The U.S. Justice Department said seven people were arrested on charges of trafficking in endangered black rhinoceros horn over the past week in Los Angeles, New York, and Newark, N.J.
Special agents of the Fish and Wildlife Service and Immigration and Customs Enforcement (ICE) made the arrests and have issued search warrants in five states as part of “Operation Crash,” a multi-agency effort to investigate and prosecute those involved in the black market trade of endangered rhinoceros horn.
In Los Angeles, Jin Zhao Feng, a Chinese national who allegedly oversaw the shipment of at least dozens of rhino horns from the United States to China, was arrested Wednesday night. Last weekend, members of an alleged U.S.-based trafficking ring that supplied rhino horns to Feng were arrested after being charged with conspiracy and violations of the Lacey Act and the Endangered Species Act for purchasing rhino horns from various suppliers in the United States.
Charges were filed against Jimmy Kha, the owner of Win Lee Corp.; his son Felix Kha; and Mai Nguyen, the owner of a nail salon where packages containing rhinoceros horns were being mailed. One of the alleged suppliers, Wade Steffen, was arrested in Hico, Texas, and charged in Los Angeles. According to a criminal complaint filed in U.S. District Court in Los Angeles, the Khas began receiving packages from Steffen and another supplier in 2010. Seventeen packages were opened under federal search warrants and 37 rhinoceros horns were found.
A search of Steffen’s luggage at the Long Beach Airport in California on Feb. 9, 2012, turned up $337,000 in cash. In additional searches conducted by Fish and Wildlife and ICE, agents found rhinoceros horns, cash, bars of gold, diamonds and Rolex watches. About $1 million in cash was seized and another $1 million seized in gold ingots.
In New Jersey, Amir Even-Ezra was arrested Feb. 18 on a felony trafficking charge in violation of the Lacey Act after buying rhino horns from an individual from New York at a service station off of the New Jersey Turnpike. Even-Ezra allegedly brought a scale for weighing the horns and envelopes of cash to the meeting, which was brokered by an individual outside of the United States, the Justice Department said.
In U.S. District Court in Manhattan, antiques expert David Hausman was also charged with illegally trafficking rhinoceros horns and with creating false documents to conceal the illegal nature of the transaction, both in violation of the Lacey Act. Hausman allegedly purchased a black rhinoceros mount (a taxidermied head of a rhinoceros) from an undercover officer in Illinois and was later observed sawing off the horns in a motel parking lot. Rhino horns were found in a search conducted on Feb. 18, following his arrest.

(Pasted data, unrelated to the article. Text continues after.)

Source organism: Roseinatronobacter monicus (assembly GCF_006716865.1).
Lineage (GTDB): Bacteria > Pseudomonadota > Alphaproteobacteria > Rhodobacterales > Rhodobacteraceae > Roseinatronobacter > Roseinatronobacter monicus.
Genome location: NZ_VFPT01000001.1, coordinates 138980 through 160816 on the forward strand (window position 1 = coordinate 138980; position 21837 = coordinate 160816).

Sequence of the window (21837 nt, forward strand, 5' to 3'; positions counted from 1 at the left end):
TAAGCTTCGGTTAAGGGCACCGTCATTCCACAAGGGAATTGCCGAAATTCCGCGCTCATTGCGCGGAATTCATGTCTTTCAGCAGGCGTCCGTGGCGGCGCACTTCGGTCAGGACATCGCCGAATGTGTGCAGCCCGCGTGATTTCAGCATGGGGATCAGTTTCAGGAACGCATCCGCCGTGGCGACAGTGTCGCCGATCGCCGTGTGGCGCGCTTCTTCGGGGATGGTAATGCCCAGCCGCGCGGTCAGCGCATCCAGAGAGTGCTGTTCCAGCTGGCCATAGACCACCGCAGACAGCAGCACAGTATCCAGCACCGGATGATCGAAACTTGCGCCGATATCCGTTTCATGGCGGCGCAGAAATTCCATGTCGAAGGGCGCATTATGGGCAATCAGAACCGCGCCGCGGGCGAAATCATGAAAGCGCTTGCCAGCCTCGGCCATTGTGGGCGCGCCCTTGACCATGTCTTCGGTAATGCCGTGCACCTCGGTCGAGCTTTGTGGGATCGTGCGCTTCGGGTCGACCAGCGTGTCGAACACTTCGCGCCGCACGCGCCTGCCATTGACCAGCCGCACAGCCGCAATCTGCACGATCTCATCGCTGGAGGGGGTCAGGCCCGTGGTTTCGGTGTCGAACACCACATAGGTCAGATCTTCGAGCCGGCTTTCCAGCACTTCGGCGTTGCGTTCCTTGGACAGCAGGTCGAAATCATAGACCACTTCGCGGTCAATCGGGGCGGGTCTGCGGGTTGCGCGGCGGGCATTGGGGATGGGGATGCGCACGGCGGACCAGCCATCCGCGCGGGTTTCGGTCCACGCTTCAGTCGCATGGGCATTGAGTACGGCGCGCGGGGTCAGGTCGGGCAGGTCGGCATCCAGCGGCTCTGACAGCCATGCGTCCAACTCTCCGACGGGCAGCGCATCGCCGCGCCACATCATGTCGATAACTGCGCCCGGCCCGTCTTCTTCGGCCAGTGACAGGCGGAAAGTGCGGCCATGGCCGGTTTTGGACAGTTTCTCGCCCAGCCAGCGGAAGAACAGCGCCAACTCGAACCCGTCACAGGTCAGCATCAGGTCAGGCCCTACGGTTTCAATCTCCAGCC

“Rhino horn traffickers continue to fuel the illegal demand for horn, demand that has led to hundreds of rhino deaths and put the white and black rhino in danger of extinction in the wild,” said Fish and Wildlife Director Dan Ashe, in a statement Thursday. “These arrests have dealt a serious blow to rhino horn smuggling, but represent only the beginning of a significant crackdown on this illegal trade.”
Rhino horn is a highly valued and sought-after commodity despite the international trade of it has been largely banned since 1976. The demand for rhino horn, which is used by some cultures for ornamental carvings, good luck charms or alleged medicinal purposes, has resulted in an active black market – a market that has “escalated in recent years in both volume and per-unit profit,” according to the Justice Department.
If convicted, maximum penalties under these charges are up to five years in prison and a $250,000 fine for conspiracy; five years in prison and a $250,000 fine for Lacey Act violations; and up to one year in prison and a $100,000 fine for violations of the Endangered Species Act.